Ravenna -- The sales and use tax review panel set up by Portage County commissioners is edging closer to recommending a jail expansion plan.
Last week, the subcommittee reviewed several schemes devised by county officials and their architect. They said they hope to make a recommendation by their August meeting.
Panel members also studied the costs of operating any of the plans, including the costs of additional corrections officers.
Commissioner Maureen T. Frederick said it was essential to know how much the continuing operation costs would be.
"My concern is that future budget needs could exceed the money available" and impact other county department budgets after the five-year sales and use tax expires, she said.
County Coroner Dr. Dean DePerro said he was concerned "we could suck up all the other money we have supposedly set aside for treatment if we're not careful."
Prosecutor Victor Vigluicci noted the numbers presented are for a fully occupied, fully staffed expanded jail.
"This is not going to be full on day one," he said, noting the jail's average population didn't hit 200 inmates until last year, "and we've never topped 248 inmates, ever."
He said the jail operating costs would gradually increase as the population increases.
Sheriff David Doak and Major Dale Kelly indicated they preferred "Scheme 3 revised," which would increase the current 218-bed jail to a total of 357 beds at a construction cost of $12.4 million.
The scheme would add a 132-bed pod for female inmates, renovate the medical area to add four isolation cells and two maximum security isolation cells, and install video visitation for inmates and their families.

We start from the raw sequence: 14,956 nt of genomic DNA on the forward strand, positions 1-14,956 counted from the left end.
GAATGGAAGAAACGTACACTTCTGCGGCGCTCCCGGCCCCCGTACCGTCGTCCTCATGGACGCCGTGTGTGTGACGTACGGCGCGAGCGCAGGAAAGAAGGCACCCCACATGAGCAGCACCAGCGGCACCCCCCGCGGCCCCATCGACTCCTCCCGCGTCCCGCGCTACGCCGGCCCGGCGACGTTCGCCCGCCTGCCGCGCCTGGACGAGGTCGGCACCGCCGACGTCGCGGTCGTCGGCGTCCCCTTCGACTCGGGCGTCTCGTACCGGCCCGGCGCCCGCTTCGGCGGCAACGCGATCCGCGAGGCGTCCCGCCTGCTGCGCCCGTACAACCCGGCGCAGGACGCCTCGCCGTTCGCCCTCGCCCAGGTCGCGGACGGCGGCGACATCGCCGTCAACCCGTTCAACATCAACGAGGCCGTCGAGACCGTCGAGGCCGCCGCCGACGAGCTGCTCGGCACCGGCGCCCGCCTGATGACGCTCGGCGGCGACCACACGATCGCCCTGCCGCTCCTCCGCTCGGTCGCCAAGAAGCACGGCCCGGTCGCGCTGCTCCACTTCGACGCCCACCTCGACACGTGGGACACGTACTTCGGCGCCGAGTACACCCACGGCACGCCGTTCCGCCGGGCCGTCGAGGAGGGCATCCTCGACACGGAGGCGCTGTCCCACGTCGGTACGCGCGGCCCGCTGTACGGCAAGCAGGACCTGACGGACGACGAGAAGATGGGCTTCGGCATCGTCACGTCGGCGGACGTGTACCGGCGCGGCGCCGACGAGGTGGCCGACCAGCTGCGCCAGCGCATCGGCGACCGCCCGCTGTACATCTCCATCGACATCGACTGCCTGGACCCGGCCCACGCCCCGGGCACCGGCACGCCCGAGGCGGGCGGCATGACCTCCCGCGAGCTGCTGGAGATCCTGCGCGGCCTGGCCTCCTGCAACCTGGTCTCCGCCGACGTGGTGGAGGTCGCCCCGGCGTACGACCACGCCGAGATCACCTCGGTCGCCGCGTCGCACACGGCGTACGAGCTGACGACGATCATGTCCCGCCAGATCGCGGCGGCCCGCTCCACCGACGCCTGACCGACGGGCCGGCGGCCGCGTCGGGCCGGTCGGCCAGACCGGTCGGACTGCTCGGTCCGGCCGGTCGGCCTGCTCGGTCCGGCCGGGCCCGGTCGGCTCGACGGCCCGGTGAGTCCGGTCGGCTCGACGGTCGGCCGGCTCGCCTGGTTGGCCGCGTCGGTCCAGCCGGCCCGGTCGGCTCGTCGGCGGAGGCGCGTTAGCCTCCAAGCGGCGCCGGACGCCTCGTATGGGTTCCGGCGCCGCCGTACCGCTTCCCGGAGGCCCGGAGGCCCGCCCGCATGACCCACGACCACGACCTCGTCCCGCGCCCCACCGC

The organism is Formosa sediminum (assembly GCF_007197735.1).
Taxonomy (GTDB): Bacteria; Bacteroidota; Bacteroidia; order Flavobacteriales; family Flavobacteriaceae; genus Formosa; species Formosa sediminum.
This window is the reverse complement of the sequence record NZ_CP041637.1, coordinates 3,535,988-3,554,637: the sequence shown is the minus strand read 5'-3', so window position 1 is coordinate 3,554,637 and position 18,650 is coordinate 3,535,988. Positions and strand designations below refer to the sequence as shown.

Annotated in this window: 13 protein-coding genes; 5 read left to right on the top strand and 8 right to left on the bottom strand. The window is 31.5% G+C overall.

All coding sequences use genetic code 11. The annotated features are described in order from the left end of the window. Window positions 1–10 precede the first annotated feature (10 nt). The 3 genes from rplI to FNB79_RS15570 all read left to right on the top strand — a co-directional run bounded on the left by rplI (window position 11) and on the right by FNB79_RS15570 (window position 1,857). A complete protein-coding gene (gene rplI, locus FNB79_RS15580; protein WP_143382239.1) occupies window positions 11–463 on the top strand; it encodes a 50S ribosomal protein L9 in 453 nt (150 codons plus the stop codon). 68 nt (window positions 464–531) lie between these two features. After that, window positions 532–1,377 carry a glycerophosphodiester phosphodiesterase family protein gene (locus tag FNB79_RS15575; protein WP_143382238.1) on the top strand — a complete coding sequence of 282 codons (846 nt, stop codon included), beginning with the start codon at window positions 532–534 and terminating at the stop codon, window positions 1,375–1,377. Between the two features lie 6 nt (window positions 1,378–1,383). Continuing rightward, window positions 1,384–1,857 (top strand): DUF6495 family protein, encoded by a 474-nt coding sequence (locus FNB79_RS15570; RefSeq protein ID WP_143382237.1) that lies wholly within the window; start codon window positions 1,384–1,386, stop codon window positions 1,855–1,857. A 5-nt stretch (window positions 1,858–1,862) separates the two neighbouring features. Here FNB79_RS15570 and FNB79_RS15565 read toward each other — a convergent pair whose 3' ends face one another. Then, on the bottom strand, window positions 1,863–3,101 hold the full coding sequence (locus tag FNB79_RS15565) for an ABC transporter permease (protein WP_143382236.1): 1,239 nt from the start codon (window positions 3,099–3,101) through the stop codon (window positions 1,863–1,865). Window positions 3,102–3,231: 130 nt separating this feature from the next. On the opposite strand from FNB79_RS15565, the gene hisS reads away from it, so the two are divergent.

Scheme 3 was revised with input by Doak, his administrators and jail staff on how to best maximize technology and design to the most efficient operation of the jail.
The panel crossed out Scheme 1, which would have remodeled existing inmate housing and convert an outdoor recreation area into additional female inmate housing. That plan would bring the jail to 298 beds and cost $7.15 million.
Scheme 2 would bring the jail to 335 beds and cost $11.68 million, while Scheme 3 would bring the jail to 367 beds at a cost of $13.43 million.
The average number of inmates has been 200 a day annually, with a daily peak of 247 last year and 248 so far this year. The number of female inmates typically exceeds the 37 beds certified, sometimes up to double that number, Doak said.
None of the totals include the cost of staffing, which would add 10 to 17 new corrections officers at full capacity. The jail currently has job slots for 59 corrections officers and supervisors but has two fewer working than allotted.
With fringe benefits, an entry level corrections officer costs the county $68,840 annually according to the sheriff's office.
Asked about the ratio of inmates to corrections officers, Doak said he knew of no state standards, and that the ratio varied from jail to jail and by budget.
"We tend to fall on the low end" of the range, Kelly said.
The committee discussed how large a jail addition is needed, and when it would have to be fully staffed.
DePerro said, "The question is how big of a jail do we need to handle the anticipated population ... and that hopefully will last another 20 years or so."
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